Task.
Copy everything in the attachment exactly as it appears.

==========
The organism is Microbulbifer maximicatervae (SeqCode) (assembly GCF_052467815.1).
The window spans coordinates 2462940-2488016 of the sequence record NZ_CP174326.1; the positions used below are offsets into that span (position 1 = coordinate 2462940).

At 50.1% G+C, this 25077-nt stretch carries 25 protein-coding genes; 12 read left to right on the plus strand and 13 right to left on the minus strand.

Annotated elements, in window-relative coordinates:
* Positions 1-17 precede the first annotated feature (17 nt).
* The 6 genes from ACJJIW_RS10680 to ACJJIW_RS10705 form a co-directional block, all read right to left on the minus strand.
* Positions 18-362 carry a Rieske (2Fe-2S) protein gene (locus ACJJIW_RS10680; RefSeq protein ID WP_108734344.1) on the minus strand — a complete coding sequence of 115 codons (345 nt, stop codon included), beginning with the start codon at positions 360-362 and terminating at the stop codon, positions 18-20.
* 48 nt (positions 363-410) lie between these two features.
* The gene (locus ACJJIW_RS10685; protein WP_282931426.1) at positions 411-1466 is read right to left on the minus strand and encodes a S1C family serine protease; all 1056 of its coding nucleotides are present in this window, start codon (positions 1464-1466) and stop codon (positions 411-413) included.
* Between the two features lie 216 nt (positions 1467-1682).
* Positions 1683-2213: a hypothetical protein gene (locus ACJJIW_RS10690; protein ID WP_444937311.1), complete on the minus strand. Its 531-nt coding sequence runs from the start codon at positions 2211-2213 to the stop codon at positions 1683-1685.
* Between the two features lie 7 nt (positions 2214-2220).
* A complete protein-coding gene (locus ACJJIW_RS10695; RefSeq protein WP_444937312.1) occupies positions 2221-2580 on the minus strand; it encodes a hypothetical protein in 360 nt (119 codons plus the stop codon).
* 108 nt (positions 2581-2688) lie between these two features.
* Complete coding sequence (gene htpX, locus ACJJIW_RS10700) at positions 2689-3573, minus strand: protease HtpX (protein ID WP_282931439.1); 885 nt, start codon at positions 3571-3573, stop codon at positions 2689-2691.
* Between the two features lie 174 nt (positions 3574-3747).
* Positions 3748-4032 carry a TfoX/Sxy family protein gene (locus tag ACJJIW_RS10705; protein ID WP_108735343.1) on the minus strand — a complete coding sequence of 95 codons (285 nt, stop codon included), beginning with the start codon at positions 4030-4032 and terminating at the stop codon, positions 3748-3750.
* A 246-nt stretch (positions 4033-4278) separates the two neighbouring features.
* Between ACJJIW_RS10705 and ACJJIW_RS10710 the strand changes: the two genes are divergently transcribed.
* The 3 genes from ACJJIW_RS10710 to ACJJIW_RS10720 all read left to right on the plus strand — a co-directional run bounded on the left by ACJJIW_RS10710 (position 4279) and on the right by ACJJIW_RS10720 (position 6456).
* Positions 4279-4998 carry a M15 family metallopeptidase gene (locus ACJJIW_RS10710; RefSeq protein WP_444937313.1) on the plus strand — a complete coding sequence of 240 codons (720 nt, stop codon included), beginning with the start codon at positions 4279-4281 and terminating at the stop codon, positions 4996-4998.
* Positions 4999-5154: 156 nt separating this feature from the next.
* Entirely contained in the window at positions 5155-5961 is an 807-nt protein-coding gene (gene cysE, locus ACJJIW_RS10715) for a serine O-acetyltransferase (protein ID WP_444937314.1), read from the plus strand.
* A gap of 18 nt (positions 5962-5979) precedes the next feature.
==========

The organism is Microbulbifer maximicatervae (SeqCode) (assembly GCF_052467815.1).
The window spans coordinates 2462940-2488016 of the sequence record NZ_CP174326.1; the positions used below are offsets into that span (position 1 = coordinate 2462940).

At 50.1% G+C, this 25077-nt stretch carries 25 protein-coding genes; 12 read left to right on the plus strand and 13 right to left on the minus strand.

Annotated elements, in window-relative coordinates:
* Positions 1-17 precede the first annotated feature (17 nt).
* The 6 genes from ACJJIW_RS10680 to ACJJIW_RS10705 form a co-directional block, all read right to left on the minus strand.
* Positions 18-362 carry a Rieske (2Fe-2S) protein gene (locus ACJJIW_RS10680; RefSeq protein ID WP_108734344.1) on the minus strand — a complete coding sequence of 115 codons (345 nt, stop codon included), beginning with the start codon at positions 360-362 and terminating at the stop codon, positions 18-20.
* 48 nt (positions 363-410) lie between these two features.
* The gene (locus ACJJIW_RS10685; protein WP_282931426.1) at positions 411-1466 is read right to left on the minus strand and encodes a S1C family serine protease; all 1056 of its coding nucleotides are present in this window, start codon (positions 1464-1466) and stop codon (positions 411-413) included.
* Between the two features lie 216 nt (positions 1467-1682).
* Positions 1683-2213: a hypothetical protein gene (locus ACJJIW_RS10690; protein ID WP_444937311.1), complete on the minus strand. Its 531-nt coding sequence runs from the start codon at positions 2211-2213 to the stop codon at positions 1683-1685.
* Between the two features lie 7 nt (positions 2214-2220).
* A complete protein-coding gene (locus ACJJIW_RS10695; RefSeq protein WP_444937312.1) occupies positions 2221-2580 on the minus strand; it encodes a hypothetical protein in 360 nt (119 codons plus the stop codon).
* 108 nt (positions 2581-2688) lie between these two features.
* Complete coding sequence (gene htpX, locus ACJJIW_RS10700) at positions 2689-3573, minus strand: protease HtpX (protein ID WP_282931439.1); 885 nt, start codon at positions 3571-3573, stop codon at positions 2689-2691.
* Between the two features lie 174 nt (positions 3574-3747).
* Positions 3748-4032 carry a TfoX/Sxy family protein gene (locus tag ACJJIW_RS10705; protein ID WP_108735343.1) on the minus strand — a complete coding sequence of 95 codons (285 nt, stop codon included), beginning with the start codon at positions 4030-4032 and terminating at the stop codon, positions 3748-3750.
* A 246-nt stretch (positions 4033-4278) separates the two neighbouring features.
* Between ACJJIW_RS10705 and ACJJIW_RS10710 the strand changes: the two genes are divergently transcribed.
* The 3 genes from ACJJIW_RS10710 to ACJJIW_RS10720 all read left to right on the plus strand — a co-directional run bounded on the left by ACJJIW_RS10710 (position 4279) and on the right by ACJJIW_RS10720 (position 6456).
* Positions 4279-4998 carry a M15 family metallopeptidase gene (locus ACJJIW_RS10710; RefSeq protein WP_444937313.1) on the plus strand — a complete coding sequence of 240 codons (720 nt, stop codon included), beginning with the start codon at positions 4279-4281 and terminating at the stop codon, positions 4996-4998.
* Positions 4999-5154: 156 nt separating this feature from the next.
* Entirely contained in the window at positions 5155-5961 is an 807-nt protein-coding gene (gene cysE, locus ACJJIW_RS10715) for a serine O-acetyltransferase (protein ID WP_444937314.1), read from the plus strand.
* A gap of 18 nt (positions 5962-5979) precedes the next feature.